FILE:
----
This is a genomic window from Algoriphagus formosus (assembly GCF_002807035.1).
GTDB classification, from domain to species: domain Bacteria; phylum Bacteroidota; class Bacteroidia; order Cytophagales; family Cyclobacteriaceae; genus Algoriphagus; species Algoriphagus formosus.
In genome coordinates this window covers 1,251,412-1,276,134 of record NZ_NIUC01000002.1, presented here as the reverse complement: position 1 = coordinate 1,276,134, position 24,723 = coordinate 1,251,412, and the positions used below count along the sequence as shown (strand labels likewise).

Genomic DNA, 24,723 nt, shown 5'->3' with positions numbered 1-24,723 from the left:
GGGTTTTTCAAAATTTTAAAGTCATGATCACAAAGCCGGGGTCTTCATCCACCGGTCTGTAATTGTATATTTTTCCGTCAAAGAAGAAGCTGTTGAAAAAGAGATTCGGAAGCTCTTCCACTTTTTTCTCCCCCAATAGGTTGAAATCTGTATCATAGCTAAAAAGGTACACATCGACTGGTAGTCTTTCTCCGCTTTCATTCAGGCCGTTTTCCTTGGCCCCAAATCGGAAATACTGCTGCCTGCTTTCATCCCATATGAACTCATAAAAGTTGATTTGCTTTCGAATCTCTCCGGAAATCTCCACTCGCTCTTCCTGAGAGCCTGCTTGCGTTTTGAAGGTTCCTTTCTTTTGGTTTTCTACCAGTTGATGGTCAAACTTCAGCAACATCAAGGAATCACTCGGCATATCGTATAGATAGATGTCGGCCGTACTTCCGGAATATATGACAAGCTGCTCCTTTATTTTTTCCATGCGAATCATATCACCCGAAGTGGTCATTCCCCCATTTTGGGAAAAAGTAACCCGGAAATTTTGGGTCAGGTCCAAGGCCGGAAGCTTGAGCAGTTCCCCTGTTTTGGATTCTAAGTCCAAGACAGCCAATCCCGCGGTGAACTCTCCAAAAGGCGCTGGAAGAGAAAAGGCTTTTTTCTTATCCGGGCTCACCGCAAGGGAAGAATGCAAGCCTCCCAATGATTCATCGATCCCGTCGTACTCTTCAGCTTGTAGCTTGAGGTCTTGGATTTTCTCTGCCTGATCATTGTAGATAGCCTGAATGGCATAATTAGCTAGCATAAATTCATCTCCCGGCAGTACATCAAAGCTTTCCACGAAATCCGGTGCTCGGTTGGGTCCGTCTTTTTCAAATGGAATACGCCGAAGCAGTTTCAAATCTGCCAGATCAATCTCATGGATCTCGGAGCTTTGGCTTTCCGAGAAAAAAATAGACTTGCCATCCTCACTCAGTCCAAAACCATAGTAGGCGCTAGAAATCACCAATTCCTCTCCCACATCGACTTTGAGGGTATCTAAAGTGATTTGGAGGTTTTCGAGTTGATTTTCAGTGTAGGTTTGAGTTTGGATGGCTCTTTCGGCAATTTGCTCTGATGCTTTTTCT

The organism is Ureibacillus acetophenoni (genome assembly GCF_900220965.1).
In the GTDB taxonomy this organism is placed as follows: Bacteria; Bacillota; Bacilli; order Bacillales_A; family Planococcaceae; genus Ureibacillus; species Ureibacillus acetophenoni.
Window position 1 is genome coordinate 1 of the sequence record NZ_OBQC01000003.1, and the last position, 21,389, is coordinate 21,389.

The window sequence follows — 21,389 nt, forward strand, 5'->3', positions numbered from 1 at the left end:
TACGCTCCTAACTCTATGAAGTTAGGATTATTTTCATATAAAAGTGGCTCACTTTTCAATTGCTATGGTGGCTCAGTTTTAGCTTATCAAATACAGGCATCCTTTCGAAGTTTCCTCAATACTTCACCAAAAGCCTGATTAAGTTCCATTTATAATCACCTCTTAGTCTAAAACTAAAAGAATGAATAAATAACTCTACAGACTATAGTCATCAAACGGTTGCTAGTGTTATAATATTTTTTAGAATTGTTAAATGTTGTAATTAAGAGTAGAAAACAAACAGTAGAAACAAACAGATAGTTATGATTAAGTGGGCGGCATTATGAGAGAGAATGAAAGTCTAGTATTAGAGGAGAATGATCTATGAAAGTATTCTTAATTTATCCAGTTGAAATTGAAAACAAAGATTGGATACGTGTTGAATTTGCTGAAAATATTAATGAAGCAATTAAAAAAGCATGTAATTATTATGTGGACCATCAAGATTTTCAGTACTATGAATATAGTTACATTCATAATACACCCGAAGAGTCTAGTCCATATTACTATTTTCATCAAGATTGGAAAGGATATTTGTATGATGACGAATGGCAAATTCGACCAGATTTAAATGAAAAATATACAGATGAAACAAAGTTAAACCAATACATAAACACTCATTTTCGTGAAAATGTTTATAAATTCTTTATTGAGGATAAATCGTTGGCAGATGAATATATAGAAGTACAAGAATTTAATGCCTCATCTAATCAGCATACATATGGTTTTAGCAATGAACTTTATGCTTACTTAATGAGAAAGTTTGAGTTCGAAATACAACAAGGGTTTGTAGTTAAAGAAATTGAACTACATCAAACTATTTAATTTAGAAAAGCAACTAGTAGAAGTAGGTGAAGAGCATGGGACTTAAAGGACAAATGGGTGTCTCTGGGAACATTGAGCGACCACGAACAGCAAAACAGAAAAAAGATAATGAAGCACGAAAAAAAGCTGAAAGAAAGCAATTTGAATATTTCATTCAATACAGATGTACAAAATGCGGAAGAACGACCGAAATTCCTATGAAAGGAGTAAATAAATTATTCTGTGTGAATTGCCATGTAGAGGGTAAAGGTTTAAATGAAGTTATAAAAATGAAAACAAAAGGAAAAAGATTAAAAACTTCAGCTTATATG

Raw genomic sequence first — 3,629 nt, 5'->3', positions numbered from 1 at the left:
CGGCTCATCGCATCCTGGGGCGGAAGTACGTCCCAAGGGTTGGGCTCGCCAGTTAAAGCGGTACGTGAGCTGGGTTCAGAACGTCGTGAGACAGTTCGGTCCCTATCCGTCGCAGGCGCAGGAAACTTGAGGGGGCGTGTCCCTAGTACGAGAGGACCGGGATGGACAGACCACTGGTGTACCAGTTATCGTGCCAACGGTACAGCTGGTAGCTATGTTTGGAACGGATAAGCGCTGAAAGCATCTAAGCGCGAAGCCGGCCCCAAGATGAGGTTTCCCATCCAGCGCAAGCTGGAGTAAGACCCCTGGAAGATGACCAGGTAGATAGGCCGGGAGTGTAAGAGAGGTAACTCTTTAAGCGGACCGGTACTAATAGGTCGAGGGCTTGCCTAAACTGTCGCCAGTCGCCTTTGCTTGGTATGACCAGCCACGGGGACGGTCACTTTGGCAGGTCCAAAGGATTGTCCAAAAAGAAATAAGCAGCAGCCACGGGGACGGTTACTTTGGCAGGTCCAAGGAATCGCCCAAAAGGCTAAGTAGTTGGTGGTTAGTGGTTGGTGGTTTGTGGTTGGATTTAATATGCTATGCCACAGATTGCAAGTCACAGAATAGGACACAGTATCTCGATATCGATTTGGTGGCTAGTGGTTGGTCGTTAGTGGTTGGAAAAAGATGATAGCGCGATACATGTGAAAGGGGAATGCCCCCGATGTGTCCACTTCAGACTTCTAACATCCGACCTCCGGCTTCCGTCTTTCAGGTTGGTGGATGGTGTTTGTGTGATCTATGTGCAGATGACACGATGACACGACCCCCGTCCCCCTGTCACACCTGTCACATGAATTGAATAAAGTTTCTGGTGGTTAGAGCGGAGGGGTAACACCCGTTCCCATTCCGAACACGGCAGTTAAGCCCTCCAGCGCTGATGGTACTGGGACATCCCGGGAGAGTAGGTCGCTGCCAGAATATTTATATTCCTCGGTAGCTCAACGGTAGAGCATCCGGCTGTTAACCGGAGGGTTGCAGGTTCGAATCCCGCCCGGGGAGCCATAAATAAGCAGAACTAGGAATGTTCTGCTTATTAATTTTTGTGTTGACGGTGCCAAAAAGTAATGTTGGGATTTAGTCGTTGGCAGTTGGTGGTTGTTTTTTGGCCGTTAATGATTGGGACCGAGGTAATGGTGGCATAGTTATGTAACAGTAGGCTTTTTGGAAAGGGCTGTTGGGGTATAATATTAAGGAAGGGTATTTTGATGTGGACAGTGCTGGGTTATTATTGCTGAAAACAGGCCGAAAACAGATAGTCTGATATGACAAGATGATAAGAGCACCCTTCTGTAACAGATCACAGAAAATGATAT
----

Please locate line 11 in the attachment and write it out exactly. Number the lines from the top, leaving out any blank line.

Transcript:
Raw genomic sequence first — 3,629 nt, 5'->3', positions numbered from 1 at the left: